Notable Attacks:

  • Block (formerly Square) Breach
    • 2 million employees impacted
  • Flagstar Bank
    • 5 million users impacted


These days, it can be tempting to think that the agricultural industry is exempt from cybersecurity risks. After all, many operations are still largely manual labor-based and have traditionally relied on pen and paper for keeping records. However, with the growth of technology in agriculture—from labeling to shipping, quality assurance to commodity trading—there is an increasing need for secure data management. As a result, agribusinesses are vulnerable to cybercrime, leaving critical operations at risk.

The FBI recently released a statement warning of cyber threats against the agricultural industry and their potential impact on businesses and consumers alike. They noted that attacks on ag could slow down processing and interrupt email and website administration. Moreover, these attacks can create various supply chain problems as well as issues with commodity trading and stock prices. It’s important to note that these threats don’t just affect business operations; they can also have serious consequences for farmers. For example, if a protein or dairy facility were targeted by malicious actors, it could lead to spoiled products which would then have cascading effects all the way down to individual farms due to animals unable to be processed.  As such, it’s essential for agribusinesses of all sizes to have robust security protocols in place so as not to become a target for hackers or other cyber criminals.


Retail has become one of the main targets for cyber criminals, experiencing more breaches than any other business sector. This rise in retail cybersecurity attacks may be due to a combination of factors, including access to customer data, similar cybersecurity infrastructures, and a lack of awareness about social engineering. In this blog post, we will explore how these factors contribute to the higher risk of retail cybersecurity attacks and what organizations can do to protect themselves. Retailers often have access to personal identifying information (PII) such as names, addresses, phone numbers, credit card numbers, and Social Security numbers. This data is incredibly valuable for hackers who want to use it for identity theft or financial fraud. Therefore, retailers must ensure that they are taking steps to protect customer data from being stolen or compromised by malicious actors.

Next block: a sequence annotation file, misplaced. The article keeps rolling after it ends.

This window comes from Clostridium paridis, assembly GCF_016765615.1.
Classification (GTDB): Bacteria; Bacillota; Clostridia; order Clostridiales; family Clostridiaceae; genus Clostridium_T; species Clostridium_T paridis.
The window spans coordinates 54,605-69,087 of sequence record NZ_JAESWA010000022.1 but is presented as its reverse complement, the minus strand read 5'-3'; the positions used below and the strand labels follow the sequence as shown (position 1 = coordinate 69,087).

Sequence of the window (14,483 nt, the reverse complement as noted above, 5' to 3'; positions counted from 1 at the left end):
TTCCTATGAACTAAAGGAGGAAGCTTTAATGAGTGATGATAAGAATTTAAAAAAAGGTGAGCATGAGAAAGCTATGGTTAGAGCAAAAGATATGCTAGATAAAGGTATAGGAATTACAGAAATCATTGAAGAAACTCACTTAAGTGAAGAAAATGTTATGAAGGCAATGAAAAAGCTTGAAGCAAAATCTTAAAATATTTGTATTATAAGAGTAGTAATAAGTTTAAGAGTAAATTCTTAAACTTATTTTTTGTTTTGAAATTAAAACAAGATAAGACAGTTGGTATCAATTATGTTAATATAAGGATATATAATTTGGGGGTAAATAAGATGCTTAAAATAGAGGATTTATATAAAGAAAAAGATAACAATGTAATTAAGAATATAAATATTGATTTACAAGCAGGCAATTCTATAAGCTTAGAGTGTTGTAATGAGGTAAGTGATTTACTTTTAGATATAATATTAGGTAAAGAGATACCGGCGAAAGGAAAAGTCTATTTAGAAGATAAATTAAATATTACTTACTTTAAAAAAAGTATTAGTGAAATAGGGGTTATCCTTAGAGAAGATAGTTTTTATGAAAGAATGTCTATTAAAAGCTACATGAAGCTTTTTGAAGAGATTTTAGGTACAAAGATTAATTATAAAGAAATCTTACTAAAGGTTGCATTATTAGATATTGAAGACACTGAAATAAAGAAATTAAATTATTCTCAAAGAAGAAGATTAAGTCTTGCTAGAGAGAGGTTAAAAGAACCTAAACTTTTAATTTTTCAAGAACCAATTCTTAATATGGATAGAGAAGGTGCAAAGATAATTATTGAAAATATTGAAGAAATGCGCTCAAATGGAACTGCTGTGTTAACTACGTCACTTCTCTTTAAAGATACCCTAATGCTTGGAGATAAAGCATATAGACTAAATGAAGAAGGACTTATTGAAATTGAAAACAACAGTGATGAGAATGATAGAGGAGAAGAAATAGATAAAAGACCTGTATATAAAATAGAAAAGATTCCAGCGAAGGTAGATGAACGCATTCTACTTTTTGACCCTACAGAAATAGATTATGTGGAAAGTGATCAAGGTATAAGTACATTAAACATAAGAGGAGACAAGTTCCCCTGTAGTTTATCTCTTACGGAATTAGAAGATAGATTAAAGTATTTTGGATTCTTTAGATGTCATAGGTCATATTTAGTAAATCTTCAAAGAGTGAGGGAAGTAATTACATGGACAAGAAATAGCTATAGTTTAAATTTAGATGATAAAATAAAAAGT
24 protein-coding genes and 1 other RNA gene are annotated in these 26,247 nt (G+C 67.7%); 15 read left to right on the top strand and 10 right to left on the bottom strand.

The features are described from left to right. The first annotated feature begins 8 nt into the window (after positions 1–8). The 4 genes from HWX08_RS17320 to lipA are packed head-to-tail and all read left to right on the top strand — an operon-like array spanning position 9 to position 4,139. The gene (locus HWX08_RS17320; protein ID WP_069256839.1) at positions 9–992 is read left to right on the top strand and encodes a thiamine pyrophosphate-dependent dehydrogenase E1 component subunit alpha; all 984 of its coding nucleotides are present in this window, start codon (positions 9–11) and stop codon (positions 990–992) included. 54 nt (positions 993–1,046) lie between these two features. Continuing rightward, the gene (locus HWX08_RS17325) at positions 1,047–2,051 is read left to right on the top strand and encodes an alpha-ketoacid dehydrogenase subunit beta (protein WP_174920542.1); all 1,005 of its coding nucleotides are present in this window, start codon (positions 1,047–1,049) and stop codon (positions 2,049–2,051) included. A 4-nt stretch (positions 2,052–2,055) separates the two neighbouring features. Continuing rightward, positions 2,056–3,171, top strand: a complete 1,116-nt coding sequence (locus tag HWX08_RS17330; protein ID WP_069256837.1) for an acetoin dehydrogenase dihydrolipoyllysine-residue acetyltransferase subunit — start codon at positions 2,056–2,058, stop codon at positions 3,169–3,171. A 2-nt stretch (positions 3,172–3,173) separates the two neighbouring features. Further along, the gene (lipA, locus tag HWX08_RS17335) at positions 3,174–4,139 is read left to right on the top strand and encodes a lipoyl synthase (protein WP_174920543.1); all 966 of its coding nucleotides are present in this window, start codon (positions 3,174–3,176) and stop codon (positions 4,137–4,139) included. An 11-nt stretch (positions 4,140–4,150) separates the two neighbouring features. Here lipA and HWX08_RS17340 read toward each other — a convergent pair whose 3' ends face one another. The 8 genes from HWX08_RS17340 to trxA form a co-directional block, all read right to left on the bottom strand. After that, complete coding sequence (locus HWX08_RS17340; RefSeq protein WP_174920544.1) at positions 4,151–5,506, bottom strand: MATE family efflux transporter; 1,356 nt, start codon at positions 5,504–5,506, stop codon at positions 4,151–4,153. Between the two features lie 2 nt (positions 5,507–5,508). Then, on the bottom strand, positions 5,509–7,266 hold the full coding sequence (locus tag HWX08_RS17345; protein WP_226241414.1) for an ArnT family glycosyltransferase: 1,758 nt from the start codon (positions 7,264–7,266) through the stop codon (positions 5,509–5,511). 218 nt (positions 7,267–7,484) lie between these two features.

Another factor that contributes to the increased risk of retail cybersecurity attacks is the fact that many retailers have similar cybersecurity infrastructures. If an attack method works on one retailer’s system, then it could very well work on another retailer’s as well. This means that attackers can use their knowledge of one retailer’s security vulnerabilities to gain access to another’s with relative ease. As such, retailers must ensure that their systems are properly configured and regularly audited by independent security experts so as not to fall victim to these types of attacks.

Overall, 2021 was a difficult year for cybersecurity with both the education and healthcare sectors experiencing significant disruption due to cyberattacks. Organizations need to take proactive steps now by investing in updated technological solutions and training staff members on best practices when it comes to online safety if they want to avoid further losses from future cyber threats. By taking these steps now, businesses can better protect themselves from malicious actors looking take advantage of vulnerable systems for personal gain or financial gain in years ahead.